Our company, BeamJobs, is in the hiring space. Since we started in May of 2018 I’ve had the opportunity to talk to close to 1,000 software engineers about their job search. Far and away the most common feedback I get from engineers is how much they thoroughly love looking for a new job and how when they’re on vacation they yearn for those times when they were updating their resume. Just kidding, getting a new engineering job generally sucks (roughly ⅔ of those 1,000 engineers had a negative experience in their most recent job search).
For the last few weeks I’ve been trying to figure out an angle to write about why looking for an engineering job is so egregiously sucky (it's in merriam-webster so I'm counting it as a word). I think the fundamental reason is that there is a huge cost to finding, applying, interviewing, and ultimately landing a new engineering gig in terms of time and effort required. In this article I’m going to calculate the opportunity cost for the average developer to get one job offer. Opportunity cost is the amount of money that you could have earned if you had been working instead of say, doing an interview. Now, this is not to say that you necessarily would have spent an hour working instead of interviewing (if history is any indicator I likely would have spent that hour napping) but it’s a helpful framework for converting time spent into dollars.
I don’t want to bury the lede so here are my results. Based on some rough calculations (which are detailed below) it costs the average software engineer $1,814 and 1.7 vacation days to get one job offer. I broke the job searching process into two stages to get to this total. First, it costs $600 to find and apply for the requisite number of jobs to get one offer. Second, it costs $1,214 to interview at the requisite number of companies to land that offer.
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In my experience engineers are generally in one of two states of applying for jobs. They’re either actively applying or passively applying. Active job candidates are reaching out to their network, looking on job boards, using job marketplaces like Hired, etc. Passive candidates are largely responding to cold emails or LinkedIn messages from recruiters or are selectively applying to roles that they stumble across. The big difference is that active candidates are seeking out jobs to apply to and passive candidates are letting new opportunities come to them.
I make this distinction because the cost (in terms of time) of finding and applying to jobs is significantly higher for active candidates than it is for passive candidates so that’s who we’ll focus on in this section. To get at the cost of finding and applying to enough jobs to get one job offer for the average software engineer we’ll make the following assumptions:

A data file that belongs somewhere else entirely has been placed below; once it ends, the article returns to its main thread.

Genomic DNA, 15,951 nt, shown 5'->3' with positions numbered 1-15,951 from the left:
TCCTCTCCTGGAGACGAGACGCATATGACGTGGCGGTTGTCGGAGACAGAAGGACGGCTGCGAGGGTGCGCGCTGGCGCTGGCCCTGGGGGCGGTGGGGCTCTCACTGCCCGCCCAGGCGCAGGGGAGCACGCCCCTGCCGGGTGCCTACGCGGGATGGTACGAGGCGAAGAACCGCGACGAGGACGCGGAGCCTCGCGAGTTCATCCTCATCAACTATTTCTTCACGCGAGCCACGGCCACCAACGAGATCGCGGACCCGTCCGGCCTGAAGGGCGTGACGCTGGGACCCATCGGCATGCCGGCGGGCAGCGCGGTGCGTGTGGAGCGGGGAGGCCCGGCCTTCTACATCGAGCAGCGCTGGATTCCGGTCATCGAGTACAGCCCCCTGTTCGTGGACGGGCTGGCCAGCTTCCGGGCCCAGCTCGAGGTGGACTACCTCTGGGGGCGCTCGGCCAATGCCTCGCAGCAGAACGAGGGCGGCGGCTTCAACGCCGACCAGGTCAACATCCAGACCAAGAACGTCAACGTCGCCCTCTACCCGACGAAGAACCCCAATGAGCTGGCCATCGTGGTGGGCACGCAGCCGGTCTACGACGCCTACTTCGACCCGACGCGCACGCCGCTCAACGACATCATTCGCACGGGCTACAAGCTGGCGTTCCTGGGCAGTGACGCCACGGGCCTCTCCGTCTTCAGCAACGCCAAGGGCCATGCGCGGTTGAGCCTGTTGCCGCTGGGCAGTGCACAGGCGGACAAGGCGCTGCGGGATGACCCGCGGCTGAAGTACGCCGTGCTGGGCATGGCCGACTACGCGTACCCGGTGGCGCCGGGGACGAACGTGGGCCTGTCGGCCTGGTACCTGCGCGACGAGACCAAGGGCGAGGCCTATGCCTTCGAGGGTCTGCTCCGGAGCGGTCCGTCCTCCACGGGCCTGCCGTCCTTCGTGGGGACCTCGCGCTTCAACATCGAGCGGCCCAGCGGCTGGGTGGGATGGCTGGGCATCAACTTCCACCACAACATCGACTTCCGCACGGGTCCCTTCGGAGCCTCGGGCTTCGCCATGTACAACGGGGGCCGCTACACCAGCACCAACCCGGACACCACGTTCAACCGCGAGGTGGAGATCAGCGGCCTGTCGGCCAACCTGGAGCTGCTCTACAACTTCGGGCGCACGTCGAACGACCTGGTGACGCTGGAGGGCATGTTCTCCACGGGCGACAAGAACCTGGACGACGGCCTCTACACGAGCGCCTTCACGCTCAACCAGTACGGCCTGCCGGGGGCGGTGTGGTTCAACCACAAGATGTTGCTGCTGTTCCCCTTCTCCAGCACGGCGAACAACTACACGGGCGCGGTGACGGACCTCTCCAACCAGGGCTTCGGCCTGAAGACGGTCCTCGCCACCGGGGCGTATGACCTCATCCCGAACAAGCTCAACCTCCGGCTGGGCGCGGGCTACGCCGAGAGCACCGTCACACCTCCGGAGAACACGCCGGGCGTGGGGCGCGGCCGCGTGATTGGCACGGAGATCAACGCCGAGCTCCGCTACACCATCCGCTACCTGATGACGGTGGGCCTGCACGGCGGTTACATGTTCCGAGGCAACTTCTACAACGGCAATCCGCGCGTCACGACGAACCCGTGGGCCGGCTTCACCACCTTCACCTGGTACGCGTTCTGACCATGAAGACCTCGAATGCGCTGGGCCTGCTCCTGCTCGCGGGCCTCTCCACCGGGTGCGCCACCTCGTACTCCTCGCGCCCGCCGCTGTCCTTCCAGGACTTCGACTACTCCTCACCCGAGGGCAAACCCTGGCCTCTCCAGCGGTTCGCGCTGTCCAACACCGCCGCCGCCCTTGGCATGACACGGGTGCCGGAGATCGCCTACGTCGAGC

This $600 opportunity cost applies mostly to engineers who are actively applying to new roles. The opportunity cost for passively looking engineers is largely concentrated in the interview process (which we breakdown the cost of in the next section). Reduce this cost by using our job recommendation tool. We’ll send you five hand-picked jobs each month that you’re qualified for and that match your interests, no effort required on your end.
Congrats, you got past the resume review part of the application process and now you can start the interviews. This is more expensive part of the job searching process for engineers both in terms of opportunity cost and in terms of stress. We’ll make the following assumptions in arriving at the opportunity cost of interviewing for enough engineering jobs to land one job offer:
Based on this model, the total opportunity cost for software engineers to interview until they get one job offer is $1,214. This is in addition to the very real cost of having to take 1.7 days off work! Keep in mind, this is a conservative estimate. We’re not factoring in take home assignments, the time it takes to prep for interviews, travel if needed, etc…
There are cool companies in the hiring space, like the aforementioned Triplebyte, that are reducing this cost by having engineers do one coding challenge to get multiple in-person interviews. The issue for engineers is that only 3% of people who take Triplebyte’s coding challenge pass it. Therefore the other 97% are left to incur all of these interview costs.
Very few non-sadistic engineers actually enjoy the process of finding and getting a new job. It takes time, it’s stressful, and you often don’t know where you stand with a given company. The framework we laid out here is just a very basic tool to approximate the opportunity cost of getting a job offer for an engineer. There is a ton of variation around all of the assumptions that I’ve laid out. I wanted to go through this exercise to give our company something to strive for. Our ultimate goal is to reduce the opportunity cost (and associated stress) of finding the right job for engineers to as close to $0 as we possibly can. We’d love if you joined us on our journey!